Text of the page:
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November 25 1812: Adams on Napoleon's Disaster



On November 25, 1812, in St Petersburg, John Quincy Adams   makes the following  entry  in his diary:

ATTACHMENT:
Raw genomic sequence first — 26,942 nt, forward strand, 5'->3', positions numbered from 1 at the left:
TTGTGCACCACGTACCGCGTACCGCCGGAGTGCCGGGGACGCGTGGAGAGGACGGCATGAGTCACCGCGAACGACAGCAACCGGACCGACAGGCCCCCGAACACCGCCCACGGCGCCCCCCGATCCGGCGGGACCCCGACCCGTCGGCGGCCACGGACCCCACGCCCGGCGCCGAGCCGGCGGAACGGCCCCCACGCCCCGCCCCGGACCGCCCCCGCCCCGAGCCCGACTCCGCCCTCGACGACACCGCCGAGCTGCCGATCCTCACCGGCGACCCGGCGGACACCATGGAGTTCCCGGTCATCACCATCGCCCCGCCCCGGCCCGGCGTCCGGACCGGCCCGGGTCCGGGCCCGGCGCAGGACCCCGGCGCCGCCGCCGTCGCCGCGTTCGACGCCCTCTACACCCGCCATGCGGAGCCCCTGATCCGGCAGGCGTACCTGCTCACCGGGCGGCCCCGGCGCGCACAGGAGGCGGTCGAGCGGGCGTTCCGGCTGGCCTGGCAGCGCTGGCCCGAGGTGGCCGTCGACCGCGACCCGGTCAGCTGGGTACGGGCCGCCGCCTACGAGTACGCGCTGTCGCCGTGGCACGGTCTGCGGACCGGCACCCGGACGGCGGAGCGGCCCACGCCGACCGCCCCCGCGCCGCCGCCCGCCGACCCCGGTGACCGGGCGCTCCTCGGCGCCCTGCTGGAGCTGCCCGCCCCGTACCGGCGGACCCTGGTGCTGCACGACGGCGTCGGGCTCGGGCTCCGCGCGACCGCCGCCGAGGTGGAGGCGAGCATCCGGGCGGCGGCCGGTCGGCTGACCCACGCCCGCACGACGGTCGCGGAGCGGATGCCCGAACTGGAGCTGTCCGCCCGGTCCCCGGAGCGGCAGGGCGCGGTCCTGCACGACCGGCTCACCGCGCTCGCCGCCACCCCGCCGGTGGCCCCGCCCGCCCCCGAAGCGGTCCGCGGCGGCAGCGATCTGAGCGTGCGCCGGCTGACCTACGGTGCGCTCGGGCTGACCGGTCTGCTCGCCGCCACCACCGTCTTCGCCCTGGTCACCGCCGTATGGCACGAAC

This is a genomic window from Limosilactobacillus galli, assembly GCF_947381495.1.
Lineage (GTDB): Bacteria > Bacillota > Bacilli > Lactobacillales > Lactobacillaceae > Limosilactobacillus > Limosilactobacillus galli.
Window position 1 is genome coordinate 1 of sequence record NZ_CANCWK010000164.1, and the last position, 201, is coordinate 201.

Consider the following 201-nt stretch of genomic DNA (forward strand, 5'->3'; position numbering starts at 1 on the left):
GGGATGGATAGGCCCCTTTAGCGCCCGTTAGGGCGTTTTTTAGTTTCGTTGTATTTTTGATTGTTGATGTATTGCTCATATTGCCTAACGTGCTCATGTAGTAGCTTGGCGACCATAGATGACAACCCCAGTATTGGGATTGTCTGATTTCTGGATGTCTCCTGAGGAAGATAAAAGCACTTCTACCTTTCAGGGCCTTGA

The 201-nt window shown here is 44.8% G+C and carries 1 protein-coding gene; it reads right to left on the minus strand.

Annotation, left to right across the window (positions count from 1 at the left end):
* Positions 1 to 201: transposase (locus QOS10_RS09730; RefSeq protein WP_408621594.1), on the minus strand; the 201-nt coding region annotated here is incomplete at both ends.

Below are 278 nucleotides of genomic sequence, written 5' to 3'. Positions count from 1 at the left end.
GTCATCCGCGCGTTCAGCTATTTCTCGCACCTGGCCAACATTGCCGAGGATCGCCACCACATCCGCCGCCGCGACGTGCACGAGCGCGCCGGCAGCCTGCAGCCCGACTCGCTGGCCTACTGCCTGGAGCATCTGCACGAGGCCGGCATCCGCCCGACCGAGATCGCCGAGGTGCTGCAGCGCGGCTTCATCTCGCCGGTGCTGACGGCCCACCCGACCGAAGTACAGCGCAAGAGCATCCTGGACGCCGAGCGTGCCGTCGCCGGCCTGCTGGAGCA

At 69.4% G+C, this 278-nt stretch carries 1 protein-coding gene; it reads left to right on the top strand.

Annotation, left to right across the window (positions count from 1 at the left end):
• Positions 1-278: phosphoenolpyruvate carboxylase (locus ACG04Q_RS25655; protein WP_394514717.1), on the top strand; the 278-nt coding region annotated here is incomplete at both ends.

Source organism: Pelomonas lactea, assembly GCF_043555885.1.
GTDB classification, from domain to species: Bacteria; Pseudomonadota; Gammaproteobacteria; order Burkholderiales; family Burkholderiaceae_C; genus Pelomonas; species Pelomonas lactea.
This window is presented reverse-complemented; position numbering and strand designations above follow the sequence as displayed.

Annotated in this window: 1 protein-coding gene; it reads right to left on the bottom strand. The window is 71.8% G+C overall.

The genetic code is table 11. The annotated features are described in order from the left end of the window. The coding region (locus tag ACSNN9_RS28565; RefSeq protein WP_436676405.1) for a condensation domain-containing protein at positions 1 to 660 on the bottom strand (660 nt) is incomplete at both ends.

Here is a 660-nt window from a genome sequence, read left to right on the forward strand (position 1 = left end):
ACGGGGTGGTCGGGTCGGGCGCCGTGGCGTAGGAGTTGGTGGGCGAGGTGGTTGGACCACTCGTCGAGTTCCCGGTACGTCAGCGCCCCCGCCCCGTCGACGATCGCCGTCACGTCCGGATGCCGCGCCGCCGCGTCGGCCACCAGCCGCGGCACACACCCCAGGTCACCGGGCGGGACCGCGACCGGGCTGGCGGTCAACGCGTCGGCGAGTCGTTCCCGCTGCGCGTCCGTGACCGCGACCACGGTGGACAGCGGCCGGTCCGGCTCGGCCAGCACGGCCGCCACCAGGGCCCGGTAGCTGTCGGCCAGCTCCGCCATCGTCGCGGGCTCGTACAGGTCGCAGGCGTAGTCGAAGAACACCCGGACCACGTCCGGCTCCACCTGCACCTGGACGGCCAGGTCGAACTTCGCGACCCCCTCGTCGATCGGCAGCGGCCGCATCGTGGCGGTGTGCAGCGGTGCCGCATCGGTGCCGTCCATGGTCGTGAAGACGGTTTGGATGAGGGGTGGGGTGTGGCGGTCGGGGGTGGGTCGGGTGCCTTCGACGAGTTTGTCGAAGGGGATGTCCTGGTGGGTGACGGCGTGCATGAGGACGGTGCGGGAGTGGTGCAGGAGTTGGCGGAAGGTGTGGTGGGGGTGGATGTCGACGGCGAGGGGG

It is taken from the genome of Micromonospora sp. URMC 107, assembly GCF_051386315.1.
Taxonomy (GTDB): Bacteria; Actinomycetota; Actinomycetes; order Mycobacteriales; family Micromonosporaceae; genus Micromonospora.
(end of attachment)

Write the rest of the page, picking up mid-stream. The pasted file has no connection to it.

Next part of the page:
25th. This morning I received a notification from the Grand Master of the Ceremonies, Narishkin, that a Te Deum would be performed at the Cathedral Church at Kazan, at half-past eleven o'clock this forenoon, to return thanks for the defeat of the enemy's corps under the command of the Marshals Davoust and Ney. I went with Mr. Smith accordingly at this hour. It is the greatest victory that the Russians have gained since the war commenced, and is perfectly decisive of the fate of the campaign and of the Emperor Napoleon's main army. It is now morally impossible that the remnant of them should escape. In every probability they are at this hour all prisoners of war. He is lost without resource. The trophies, among which is Davoust's Marshal's truncheon, were exhibited in the church. Czernicheff, who has highly distinguished himself, was present, as were General Wintzingerode and his aid-de-camp, young Narishkin, the Grand Chamberlain's son, who were taken prisoners by a most extraordinary accident when Wintzingerode's corps took Moscow, and were retaken by another accident no less extraordinary, on their way as prisoners to France. A few Cossacks of Czernicheff's detachment released them. Czernicheff has been promoted to the rank of a Major-General, and Aide-de-Camp General to the Emperor, and appeared in his new uniform. Joy and triumph were upon every countenance; but upon none with such transport as upon that of Madame Narishkin, who went about with her son by the hand, presenting him to all her friends, and saying she had nothing more to ask of Heaven. The Emperor and imperial family performed their prostrations to the miraculous image of the Virgin, and the Emperor, on leaving the church, was greeted with loud shouts of the populace. Mr. Harris visited us at the close of the evening. There have been rumors of internal commotions at Paris in circulation some time. They were much exaggerated in the reports, but accounts from Sweden ascertain that they did take place even before the end of October, and before Napoleon's disaster had commenced. They were then suppressed; but they afford a presage of violent convulsions, when the real events of the last month shall be sufficiently known to produce their effects. The crisis is great and awful beyond all example. Almighty God, grant that it may turn to good! to peace! to the relief of mankind from the dreadful calamities of unbridled ambition!

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